Technical note: Long-term persistence loss of urban streams as a metric for catchment classification
- 1Department of Civil Engineering, Monash University, Melbourne, 3800, VIC, Australia
- 2Department of Civil and Environmental Engineering, Pennsylvania State University, University Park, PA 16802, USA
- 3Department of Civil and Environmental Engineering, The University of Tennessee, Knoxville, TN 37996, USA
- acurrently at: National Socio-Environmental Synthesis Center (SESYNC), University of Maryland, Annapolis, MD, USA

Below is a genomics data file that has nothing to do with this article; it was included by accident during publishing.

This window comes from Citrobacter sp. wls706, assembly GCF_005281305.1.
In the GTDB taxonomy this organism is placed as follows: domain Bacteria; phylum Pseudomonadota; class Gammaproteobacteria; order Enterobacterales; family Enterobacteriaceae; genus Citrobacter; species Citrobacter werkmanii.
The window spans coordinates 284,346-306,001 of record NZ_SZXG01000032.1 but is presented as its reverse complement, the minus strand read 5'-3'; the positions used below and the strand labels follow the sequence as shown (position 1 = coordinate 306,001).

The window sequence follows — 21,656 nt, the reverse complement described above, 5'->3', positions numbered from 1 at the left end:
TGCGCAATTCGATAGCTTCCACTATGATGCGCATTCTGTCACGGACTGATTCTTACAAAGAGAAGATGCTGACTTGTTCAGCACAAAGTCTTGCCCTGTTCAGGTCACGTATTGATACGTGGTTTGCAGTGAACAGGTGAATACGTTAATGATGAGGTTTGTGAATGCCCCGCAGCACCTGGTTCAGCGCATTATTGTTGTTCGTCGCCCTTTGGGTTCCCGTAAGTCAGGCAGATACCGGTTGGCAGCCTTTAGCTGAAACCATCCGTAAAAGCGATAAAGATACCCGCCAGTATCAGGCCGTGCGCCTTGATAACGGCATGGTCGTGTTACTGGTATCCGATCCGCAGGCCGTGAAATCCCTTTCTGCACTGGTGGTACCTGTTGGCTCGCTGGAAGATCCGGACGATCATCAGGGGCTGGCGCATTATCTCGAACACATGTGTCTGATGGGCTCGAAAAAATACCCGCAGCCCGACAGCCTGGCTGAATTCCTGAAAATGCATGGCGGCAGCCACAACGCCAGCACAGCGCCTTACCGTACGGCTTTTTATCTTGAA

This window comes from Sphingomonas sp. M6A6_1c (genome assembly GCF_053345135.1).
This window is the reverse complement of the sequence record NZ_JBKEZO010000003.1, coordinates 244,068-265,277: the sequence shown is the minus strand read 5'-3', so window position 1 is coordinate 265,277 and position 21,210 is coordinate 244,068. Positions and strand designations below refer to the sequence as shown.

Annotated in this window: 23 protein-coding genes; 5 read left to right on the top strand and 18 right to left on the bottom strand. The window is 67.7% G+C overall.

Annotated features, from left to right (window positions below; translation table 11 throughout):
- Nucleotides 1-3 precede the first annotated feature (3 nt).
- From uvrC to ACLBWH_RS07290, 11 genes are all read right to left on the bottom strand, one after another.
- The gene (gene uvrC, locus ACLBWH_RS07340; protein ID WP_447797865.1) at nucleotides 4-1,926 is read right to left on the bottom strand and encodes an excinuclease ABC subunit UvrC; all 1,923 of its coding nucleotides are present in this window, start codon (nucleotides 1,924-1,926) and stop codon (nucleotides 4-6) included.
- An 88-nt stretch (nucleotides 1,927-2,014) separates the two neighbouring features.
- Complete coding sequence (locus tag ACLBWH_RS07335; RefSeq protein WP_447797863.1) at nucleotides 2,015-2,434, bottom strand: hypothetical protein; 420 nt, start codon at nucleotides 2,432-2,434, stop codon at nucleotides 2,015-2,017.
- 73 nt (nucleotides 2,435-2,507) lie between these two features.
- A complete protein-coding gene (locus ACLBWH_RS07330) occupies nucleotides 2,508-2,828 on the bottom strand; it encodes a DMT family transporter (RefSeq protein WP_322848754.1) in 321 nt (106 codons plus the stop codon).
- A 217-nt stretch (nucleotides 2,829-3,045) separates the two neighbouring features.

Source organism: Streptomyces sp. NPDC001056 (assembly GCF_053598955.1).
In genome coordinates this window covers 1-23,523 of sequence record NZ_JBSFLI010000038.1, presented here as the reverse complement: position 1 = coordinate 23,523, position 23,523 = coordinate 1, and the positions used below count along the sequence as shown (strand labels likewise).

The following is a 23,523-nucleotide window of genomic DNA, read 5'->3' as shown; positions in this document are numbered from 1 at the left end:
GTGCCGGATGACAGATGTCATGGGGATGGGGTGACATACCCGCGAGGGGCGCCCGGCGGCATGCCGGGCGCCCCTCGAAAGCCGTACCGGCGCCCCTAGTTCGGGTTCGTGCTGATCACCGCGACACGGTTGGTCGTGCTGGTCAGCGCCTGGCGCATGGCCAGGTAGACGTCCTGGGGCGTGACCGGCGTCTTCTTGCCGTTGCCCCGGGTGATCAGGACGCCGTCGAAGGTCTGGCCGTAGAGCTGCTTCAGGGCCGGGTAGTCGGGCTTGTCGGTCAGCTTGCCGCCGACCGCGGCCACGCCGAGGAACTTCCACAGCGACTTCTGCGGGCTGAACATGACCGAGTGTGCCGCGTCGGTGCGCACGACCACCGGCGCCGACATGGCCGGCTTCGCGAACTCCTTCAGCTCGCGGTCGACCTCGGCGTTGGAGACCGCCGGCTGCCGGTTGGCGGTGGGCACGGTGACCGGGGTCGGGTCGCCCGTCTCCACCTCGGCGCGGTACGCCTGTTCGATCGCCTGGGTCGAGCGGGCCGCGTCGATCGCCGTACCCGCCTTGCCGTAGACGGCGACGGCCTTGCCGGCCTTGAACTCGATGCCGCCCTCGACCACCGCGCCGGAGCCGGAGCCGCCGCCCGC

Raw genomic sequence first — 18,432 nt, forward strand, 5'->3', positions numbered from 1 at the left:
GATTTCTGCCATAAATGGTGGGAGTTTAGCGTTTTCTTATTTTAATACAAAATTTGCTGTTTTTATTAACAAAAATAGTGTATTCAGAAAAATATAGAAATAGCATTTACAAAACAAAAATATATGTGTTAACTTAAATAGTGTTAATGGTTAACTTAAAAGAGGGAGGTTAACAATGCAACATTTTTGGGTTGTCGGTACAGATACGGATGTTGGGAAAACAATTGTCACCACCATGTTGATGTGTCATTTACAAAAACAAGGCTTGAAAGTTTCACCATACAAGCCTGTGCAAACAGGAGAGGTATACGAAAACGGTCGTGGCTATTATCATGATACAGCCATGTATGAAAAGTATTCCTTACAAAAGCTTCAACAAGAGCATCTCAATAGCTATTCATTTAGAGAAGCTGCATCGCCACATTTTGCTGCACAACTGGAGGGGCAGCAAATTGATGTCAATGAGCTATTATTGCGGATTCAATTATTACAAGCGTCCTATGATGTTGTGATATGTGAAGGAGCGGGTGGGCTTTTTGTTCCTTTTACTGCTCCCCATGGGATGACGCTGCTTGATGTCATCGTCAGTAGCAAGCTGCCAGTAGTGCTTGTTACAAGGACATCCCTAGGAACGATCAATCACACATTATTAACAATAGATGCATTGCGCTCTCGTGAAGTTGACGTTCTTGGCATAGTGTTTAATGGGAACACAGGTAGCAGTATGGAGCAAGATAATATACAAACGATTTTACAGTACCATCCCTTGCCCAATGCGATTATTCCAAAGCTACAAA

Abstract. Urbanisation has been associated with a reduction in the long-term correlation within a streamflow series, quantified by the Hurst exponent (H). This presents an opportunity to use the H exponent as an index for the classification of catchments on a scale from natural to urbanised conditions. However, before using the H exponent as a general index, the relationship between this exponent and level of urbanisation needs to be further examined and verified on catchments with different levels of imperviousness and from different climatic regions. In this study, the H exponent is estimated for 38 (deseasonalised) mean daily runoff time series, 22 from the USA and 16 from Australia, using the traditional rescaled-range statistic (R∕S) and the more advanced multifractal detrended fluctuation analysis (MF-DFA). Relationships between H and catchment imperviousness, catchment size, annual rainfall and specific mean discharge were investigated. No clear relationship with catchment area was found, and a weak negative relationship with annual rainfall and specific mean streamflow was found only when the R∕S method was used. Conversely, both methods showed decreasing values of H as catchment imperviousness increased. The H exponent decreased from around 1.0 for catchments in natural conditions to around 0.6 for highly urbanised catchments. Three significantly different ranges of H exponents were identified, allowing catchments to be parsed into groups with imperviousness lower than 5 % (natural), catchments with imperviousness between 5 and 15 % (peri-urban) and catchments with imperviousness larger than 15 % (urban). The H exponent thus represents a useful metric to quantitatively assess the impact of catchment imperviousness on streamflow regime.